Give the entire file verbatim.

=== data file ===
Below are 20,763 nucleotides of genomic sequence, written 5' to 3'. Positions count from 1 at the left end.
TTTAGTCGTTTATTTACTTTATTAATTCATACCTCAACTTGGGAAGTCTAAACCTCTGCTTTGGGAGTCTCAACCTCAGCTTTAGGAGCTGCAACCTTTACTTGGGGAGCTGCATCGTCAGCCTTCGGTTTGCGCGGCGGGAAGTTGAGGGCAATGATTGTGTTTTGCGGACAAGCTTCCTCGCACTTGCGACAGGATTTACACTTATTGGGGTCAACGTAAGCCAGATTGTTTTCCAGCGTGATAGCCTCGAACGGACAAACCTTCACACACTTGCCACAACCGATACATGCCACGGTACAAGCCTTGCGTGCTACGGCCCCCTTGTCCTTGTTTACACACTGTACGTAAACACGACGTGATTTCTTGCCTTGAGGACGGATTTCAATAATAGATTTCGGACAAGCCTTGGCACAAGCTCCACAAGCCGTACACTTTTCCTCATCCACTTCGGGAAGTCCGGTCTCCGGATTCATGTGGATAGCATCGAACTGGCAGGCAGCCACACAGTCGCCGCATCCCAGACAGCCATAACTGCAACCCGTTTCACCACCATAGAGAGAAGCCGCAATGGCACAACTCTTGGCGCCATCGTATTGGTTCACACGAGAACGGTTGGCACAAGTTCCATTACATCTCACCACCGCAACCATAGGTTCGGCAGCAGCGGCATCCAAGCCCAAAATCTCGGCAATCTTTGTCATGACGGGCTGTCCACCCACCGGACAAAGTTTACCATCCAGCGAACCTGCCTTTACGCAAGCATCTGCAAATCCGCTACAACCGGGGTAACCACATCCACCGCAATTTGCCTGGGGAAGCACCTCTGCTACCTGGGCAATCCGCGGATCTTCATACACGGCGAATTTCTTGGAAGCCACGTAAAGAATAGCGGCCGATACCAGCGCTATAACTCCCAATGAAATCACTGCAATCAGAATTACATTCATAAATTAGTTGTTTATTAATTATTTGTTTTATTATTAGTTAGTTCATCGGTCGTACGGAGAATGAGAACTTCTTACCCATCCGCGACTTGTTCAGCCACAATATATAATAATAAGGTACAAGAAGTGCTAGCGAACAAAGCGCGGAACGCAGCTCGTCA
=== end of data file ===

Below are 20,763 nucleotides of genomic sequence, written 5' to 3'. Positions count from 1 at the left end.
TTTAGTCGTTTATTTACTTTATTAATTCATACCTCAACTTGGGAAGTCTAAACCTCTGCTTTGGGAGTCTCAACCTCAGCTTTAGGAGCTGCAACCTTTACTTGGGGAGCTGCATCGTCAGCCTTCGGTTTGCGCGGCGGGAAGTTGAGGGCAATGATTGTGTTTTGCGGACAAGCTTCCTCGCACTTGCGACAGGATTTACACTTATTGGGGTCAACGTAAGCCAGATTGTTTTCCAGCGTGATAGCCTCGAACGGACAAACCTTCACACACTTGCCACAACCGATACATGCCACGGTACAAGCCTTGCGTGCTACGGCCCCCTTGTCCTTGTTTACACACTGTACGTAAACACGACGTGATTTCTTGCCTTGAGGACGGATTTCAATAATAGATTTCGGACAAGCCTTGGCACAAGCTCCACAAGCCGTACACTTTTCCTCATCCACTTCGGGAAGTCCGGTCTCCGGATTCATGTGGATAGCATCGAACTGGCAGGCAGCCACACAGTCGCCGCATCCCAGACAGCCATAACTGCAACCCGTTTCACCACCATAGAGAGAAGCCGCAATGGCACAACTCTTGGCGCCATCGTATTGGTTCACACGAGAACGGTTGGCACAAGTTCCATTACATCTCACCACCGCAACCATAGGTTCGGCAGCAGCGGCATCCAAGCCCAAAATCTCGGCAATCTTTGTCATGACGGGCTGTCCACCCACCGGACAAAGTTTACCATCCAGCGAACCTGCCTTTACGCAAGCATCTGCAAATCCGCTACAACCGGGGTAACCACATCCACCGCAATTTGCCTGGGGAAGCACCTCTGCTACCTGGGCAATCCGCGGATCTTCATACACGGCGAATTTCTTGGAAGCCACGTAAAGAATAGCGGCCGATACCAGCGCTATAACTCCCAATGAAATCACTGCAATCAGAATTACATTCATAAATTAGTTGTTTATTAATTATTTGTTTTATTATTAGTTAGTTCATCGGTCGTACGGAGAATGAGAACTTCTTACCCATCCGCGACTTGTTCAGCCACAATATATAATAATAAGGTACAAGAAGTGCTAGCGAACAAAGCGCGGAACGCAGCTCGTCA